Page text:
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Gray wolf

A gray wolf rests in tall grass. The U.S. Fish and Wildlife Service announced Friday that it would delist wolves in Wyoming and approve the state’s management and hunting plans.

HAMILTON – Montana’s wolf hunters and trappers killed 36 percent more animals in the season that ended last week, but Montana Fish, Wildlife and Parks Director Jeff Hagener said the state’s wolf population still remains robust.

The wolf season ended on Feb. 28 with a total harvest of 225 wolves.

“We’re generally pleased with these results,” said Hagener. “The overall harvest of 225 wolves this season is higher than last year and reflects the more liberal harvest opportunities that were added in 2012. The effectiveness of hunters and now trappers together continues to grow.”

The decision by state wildlife officials to add trapping as a tool to manage wolves this past season and extend the season into February made a significant difference.

The majority of wolves taken this season came after the end of the general hunting season, when most wolves are killed as a result of a chance encounter in the field.

All but 20 of the 84 wolves killed before the general season ended on Nov. 25 were opportunistically taken by hunters looking for other game animals.

Most wolves killed this season were taken by hunters or trappers solely focused on that species.

“The best news is that hunters and trappers, the core of Montana’s wildlife conservation program, are helping us manage Montana’s most recently recovered native species,” Hagener said.

A total of 18,642 wolf hunting licenses were sold this past season. Another 1,500 trappers purchased trapping licenses. More than 2,500 people participated in mandatory wolf trapping classes held by FWP last fall.

Statewide, hunters harvested 128 wolves and trappers killed 97.

More than half of the harvest occurred on public lands. The top three counties for wolf harvest were Lincoln with 38, Park with 24 and Missoula with 22.

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In FWP’s Region 2, trappers outperformed hunters despite the fact their season was considerably shorter.

The wolf trapping season ran from Dec. 15 to Feb. 28. The wolf hunting season was open 181 days from Sept. 1 through Feb. 28.

A total of 71 wolves were harvested this past season in Region 2. Last season, 45 were taken by hunters.

Trappers harvested 38 in Region 2. Hunters shot 33, said regional wildlife manager, Mike Thompson.

“Trapping made all the difference,” Thompson said. “It gave people the tool they needed that matched the lifestyle and habits of wolves.”

Sportsmen learned last season that hunting wolves was very hard, he said.

“There were a lot of people who put a lot of time and effort into it last year and came up empty,” Thompson said. “It’s not the kind of effort that many people will sustain. The trouble with hunting is that you have to be in the same place at the same time.”

With trapping, Thompson said people just need to find the right place.

A change in hunting regulations adopted this year by the Legislature that will allow the use of electronic calls may enhance hunter opportunity.

“I think it will help,” Thompson said. “It will add a tool that might encourage to go out and give it a try.”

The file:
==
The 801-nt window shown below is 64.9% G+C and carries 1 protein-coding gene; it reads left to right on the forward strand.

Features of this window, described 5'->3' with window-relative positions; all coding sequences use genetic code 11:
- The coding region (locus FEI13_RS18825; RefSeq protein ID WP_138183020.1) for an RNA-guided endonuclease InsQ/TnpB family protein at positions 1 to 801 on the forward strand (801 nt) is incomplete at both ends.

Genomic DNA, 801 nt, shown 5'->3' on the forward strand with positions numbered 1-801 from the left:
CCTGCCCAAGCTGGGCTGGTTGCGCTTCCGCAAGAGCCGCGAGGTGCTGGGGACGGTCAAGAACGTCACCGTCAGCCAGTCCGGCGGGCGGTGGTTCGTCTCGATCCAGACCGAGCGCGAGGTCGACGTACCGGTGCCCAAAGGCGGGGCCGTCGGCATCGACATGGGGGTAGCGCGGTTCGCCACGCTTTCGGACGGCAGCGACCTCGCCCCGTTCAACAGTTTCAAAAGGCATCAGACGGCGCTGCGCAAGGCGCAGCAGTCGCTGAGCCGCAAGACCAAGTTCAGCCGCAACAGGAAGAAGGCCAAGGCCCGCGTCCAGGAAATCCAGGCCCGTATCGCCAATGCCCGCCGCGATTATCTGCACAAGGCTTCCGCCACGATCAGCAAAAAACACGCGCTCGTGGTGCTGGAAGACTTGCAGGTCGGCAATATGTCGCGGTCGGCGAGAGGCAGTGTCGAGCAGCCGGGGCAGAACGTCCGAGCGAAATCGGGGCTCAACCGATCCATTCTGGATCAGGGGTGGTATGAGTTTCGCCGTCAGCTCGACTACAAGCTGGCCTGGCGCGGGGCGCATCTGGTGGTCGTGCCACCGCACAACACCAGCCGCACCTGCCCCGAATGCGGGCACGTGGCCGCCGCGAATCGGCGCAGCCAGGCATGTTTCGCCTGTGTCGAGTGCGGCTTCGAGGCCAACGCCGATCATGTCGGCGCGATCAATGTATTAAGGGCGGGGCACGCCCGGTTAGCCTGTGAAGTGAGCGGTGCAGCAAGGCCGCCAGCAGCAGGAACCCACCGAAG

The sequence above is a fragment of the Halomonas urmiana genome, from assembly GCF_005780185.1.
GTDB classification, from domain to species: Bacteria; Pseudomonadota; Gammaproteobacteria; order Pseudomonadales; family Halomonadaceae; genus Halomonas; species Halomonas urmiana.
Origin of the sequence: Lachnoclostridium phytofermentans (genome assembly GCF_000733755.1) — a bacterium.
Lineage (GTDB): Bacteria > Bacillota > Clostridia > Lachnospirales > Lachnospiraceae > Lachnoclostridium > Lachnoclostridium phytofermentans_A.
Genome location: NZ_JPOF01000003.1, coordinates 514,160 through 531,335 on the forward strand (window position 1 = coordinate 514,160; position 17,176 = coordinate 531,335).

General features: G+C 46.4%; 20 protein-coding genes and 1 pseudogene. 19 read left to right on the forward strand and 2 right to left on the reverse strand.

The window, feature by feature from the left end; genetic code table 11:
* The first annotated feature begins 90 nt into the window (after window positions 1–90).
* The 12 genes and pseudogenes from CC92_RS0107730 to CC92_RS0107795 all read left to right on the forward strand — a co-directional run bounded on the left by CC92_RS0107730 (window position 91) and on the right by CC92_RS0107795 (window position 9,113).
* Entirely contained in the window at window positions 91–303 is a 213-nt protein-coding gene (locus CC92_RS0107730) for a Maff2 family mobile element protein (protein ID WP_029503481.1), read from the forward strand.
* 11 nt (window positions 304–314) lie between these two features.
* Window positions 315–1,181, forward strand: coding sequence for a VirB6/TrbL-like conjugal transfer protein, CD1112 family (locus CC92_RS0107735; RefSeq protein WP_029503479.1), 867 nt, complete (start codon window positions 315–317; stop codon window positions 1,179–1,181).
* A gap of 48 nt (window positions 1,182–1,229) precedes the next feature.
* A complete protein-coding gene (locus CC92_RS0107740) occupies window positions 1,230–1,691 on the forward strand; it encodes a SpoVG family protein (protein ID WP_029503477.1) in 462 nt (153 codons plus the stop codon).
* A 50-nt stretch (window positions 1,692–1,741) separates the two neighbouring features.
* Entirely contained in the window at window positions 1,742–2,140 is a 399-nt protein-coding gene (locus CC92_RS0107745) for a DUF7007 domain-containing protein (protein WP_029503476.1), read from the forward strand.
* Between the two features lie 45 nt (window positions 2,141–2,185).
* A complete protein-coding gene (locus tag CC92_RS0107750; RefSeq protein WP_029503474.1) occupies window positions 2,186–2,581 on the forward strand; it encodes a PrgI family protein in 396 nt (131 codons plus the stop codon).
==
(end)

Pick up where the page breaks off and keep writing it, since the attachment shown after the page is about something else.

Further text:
The wolf harvest in the Bitterroot Valley remained relatively static between this season and last.

Hunters harvested six and trappers took eight in Ravalli County this season for a total of 14. Last season, hunters killed 13.

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Even with the successful hunting and trapping season, Hagener said the state’s wolf population remains robust.

In 2011, the state estimated the wolf population at more than 650 animals before the start of the hunting season. In addition to the 225 killed this season, another 104 were killed in control actions throughout the year.

Officials estimated that it would take a harvest of nearly 400 wolves to reduce the minimum population below 500 in the state.

“We need to achieve a reduction,” Hagener said. “Montana has made room for wolves, we are long past the period of recovering wolves, and we are committed to managing for a recovered population.

“We also need to remember it is FWP’s responsibility to manage with an eye to how all of our special wild resources affect each other and address issues such as public tolerance, including that of landowners. That is what we continually hear the public asking us to do.”

Wildlife managers are currently compiling information that will be used to estimate the state’s 2012 wolf population. Those numbers are expected to released in late March.

This season was the third in which Montana has allowed wolves to be hunted since 2009. Court challenges barred Montana’s hunting season in 2010.

The 2013 Legislature recently passed a FWP-supported bill that will further liberalize the state’s wolf hunting season.

The bill that passed Feb. 13 with bipartisan support will allow hunters to purchase up to three wolf licenses and lowered the price of a nonresident tag from $350 to $50. Wolf hunters will be able to use their licenses 24 hours after purchase, having to wait five days as required under old regulations. Electronic calls will be allowed and wolf hunters won’t be required to wear hunter orange after the end of the general hunting season.

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Reporter Perry Backus can be reached at 363-3300 or at pbackus@ravallirepublic.com.

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Northwest Montana Reporter

Ravalli Republic Associate Editor